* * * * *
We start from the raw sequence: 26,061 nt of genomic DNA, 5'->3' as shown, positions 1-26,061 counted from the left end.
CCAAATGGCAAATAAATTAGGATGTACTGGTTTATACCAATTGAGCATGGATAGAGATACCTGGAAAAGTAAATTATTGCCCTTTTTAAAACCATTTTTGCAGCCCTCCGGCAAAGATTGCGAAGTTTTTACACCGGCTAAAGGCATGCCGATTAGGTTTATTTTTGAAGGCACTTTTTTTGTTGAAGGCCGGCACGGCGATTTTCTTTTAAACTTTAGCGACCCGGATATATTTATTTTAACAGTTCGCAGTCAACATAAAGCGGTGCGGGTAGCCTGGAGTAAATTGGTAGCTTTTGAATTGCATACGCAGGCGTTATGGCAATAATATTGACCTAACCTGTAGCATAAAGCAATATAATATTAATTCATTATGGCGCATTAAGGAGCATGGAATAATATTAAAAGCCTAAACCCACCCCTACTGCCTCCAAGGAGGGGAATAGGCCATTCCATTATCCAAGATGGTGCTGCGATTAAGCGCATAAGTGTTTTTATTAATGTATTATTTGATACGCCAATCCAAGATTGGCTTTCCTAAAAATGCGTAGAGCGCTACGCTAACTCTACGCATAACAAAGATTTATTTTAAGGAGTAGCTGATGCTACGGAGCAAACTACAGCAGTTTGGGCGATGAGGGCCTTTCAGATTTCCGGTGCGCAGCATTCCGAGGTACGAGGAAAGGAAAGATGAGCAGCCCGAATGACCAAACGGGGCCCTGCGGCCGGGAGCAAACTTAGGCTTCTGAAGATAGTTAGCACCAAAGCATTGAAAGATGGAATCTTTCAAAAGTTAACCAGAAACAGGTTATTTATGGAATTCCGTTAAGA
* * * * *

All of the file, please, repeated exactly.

We start from the raw sequence: 26,061 nt of genomic DNA, 5'->3' as shown, positions 1-26,061 counted from the left end.
CCAAATGGCAAATAAATTAGGATGTACTGGTTTATACCAATTGAGCATGGATAGAGATACCTGGAAAAGTAAATTATTGCCCTTTTTAAAACCATTTTTGCAGCCCTCCGGCAAAGATTGCGAAGTTTTTACACCGGCTAAAGGCATGCCGATTAGGTTTATTTTTGAAGGCACTTTTTTTGTTGAAGGCCGGCACGGCGATTTTCTTTTAAACTTTAGCGACCCGGATATATTTATTTTAACAGTTCGCAGTCAACATAAAGCGGTGCGGGTAGCCTGGAGTAAATTGGTAGCTTTTGAATTGCATACGCAGGCGTTATGGCAATAATATTGACCTAACCTGTAGCATAAAGCAATATAATATTAATTCATTATGGCGCATTAAGGAGCATGGAATAATATTAAAAGCCTAAACCCACCCCTACTGCCTCCAAGGAGGGGAATAGGCCATTCCATTATCCAAGATGGTGCTGCGATTAAGCGCATAAGTGTTTTTATTAATGTATTATTTGATACGCCAATCCAAGATTGGCTTTCCTAAAAATGCGTAGAGCGCTACGCTAACTCTACGCATAACAAAGATTTATTTTAAGGAGTAGCTGATGCTACGGAGCAAACTACAGCAGTTTGGGCGATGAGGGCCTTTCAGATTTCCGGTGCGCAGCATTCCGAGGTACGAGGAAAGGAAAGATGAGCAGCCCGAATGACCAAACGGGGCCCTGCGGCCGGGAGCAAACTTAGGCTTCTGAAGATAGTTAGCACCAAAGCATTGAAAGATGGAATCTTTCAAAAGTTAACCAGAAACAGGTTATTTATGGAATTCCGTTAAGA